The potential impact of male circumcision on HIV in Sub-Saharan Africa.PLoS Med. 2006 Jul; 3(7):e262.PM
A randomized controlled trial (RCT) has shown that male circumcision (MC) reduces sexual transmission of HIV from women to men by 60% (32%-76%; 95% CI) offering an intervention of proven efficacy for reducing the sexual spread of HIV. We explore the implications of this finding for the promotion of MC as a public health intervention to control HIV in sub-Saharan Africa.
METHODS AND FINDINGS
Using dynamical simulation models we consider the impact of MC on the relative prevalence of HIV in men and women and in circumcised and uncircumcised men. Using country level data on HIV prevalence and MC, we estimate the impact of increasing MC coverage on HIV incidence, HIV prevalence, and HIV-related deaths over the next ten, twenty, and thirty years in sub-Saharan Africa. Assuming that full coverage of MC is achieved over the next ten years, we consider three scenarios in which the reduction in transmission is given by the best estimate and the upper and lower 95% confidence limits of the reduction in transmission observed in the RCT. MC could avert 2.0 (1.1-3.8) million new HIV infections and 0.3 (0.1-0.5) million deaths over the next ten years in sub-Saharan Africa. In the ten years after that, it could avert a further 3.7 (1.9-7.5) million new HIV infections and 2.7 (1.5-5.3) million deaths, with about one quarter of all the incident cases prevented and the deaths averted occurring in South Africa. We show that a) MC will increase the proportion of infected people who are women from about 52% to 58%; b) where there is homogenous mixing but not all men are circumcised, the prevalence of infection in circumcised men is likely to be about 80% of that in uncircumcised men; c) MC is equivalent to an intervention, such as a vaccine or increased condom use, that reduces transmission in both directions by 37%.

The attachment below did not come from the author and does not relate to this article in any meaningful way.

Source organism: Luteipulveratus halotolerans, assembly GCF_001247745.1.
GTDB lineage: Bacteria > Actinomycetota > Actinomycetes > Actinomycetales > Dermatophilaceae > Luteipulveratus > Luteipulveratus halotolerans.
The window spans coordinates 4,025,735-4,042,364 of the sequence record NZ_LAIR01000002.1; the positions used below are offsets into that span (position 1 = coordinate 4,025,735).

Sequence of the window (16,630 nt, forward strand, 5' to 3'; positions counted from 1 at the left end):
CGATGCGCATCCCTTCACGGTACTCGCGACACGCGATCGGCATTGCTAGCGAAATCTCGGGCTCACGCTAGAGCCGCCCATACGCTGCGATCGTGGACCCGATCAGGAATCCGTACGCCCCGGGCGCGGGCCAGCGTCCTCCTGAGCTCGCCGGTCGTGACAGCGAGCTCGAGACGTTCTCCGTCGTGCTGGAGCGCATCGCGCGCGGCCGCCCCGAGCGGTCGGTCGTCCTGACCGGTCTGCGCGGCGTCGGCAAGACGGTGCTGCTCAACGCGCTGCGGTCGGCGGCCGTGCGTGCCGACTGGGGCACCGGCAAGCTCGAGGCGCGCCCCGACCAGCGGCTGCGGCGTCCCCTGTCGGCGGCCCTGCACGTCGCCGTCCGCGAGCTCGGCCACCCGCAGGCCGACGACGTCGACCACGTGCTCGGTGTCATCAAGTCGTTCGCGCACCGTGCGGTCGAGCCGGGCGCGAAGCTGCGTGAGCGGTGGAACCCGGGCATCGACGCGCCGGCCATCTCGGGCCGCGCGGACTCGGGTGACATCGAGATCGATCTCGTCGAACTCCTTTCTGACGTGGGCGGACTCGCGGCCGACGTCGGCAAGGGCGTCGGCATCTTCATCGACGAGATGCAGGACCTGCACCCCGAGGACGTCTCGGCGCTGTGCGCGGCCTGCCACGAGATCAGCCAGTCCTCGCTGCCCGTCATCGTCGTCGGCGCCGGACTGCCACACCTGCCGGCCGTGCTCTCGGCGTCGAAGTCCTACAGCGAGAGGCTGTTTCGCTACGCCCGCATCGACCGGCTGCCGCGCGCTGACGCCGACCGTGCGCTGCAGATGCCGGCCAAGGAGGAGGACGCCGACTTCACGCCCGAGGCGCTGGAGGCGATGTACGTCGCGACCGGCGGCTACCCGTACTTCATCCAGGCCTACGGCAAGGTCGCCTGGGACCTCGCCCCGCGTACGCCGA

This analysis is based on the result of just one RCT, but if the results of that trial are confirmed we suggest that MC could substantially reduce the burden of HIV in Africa, especially in southern Africa where the prevalence of MC is low and the prevalence of HIV is high. While the protective benefit to HIV-negative men will be immediate, the full impact of MC on HIV-related illness and death will only be apparent in ten to twenty years.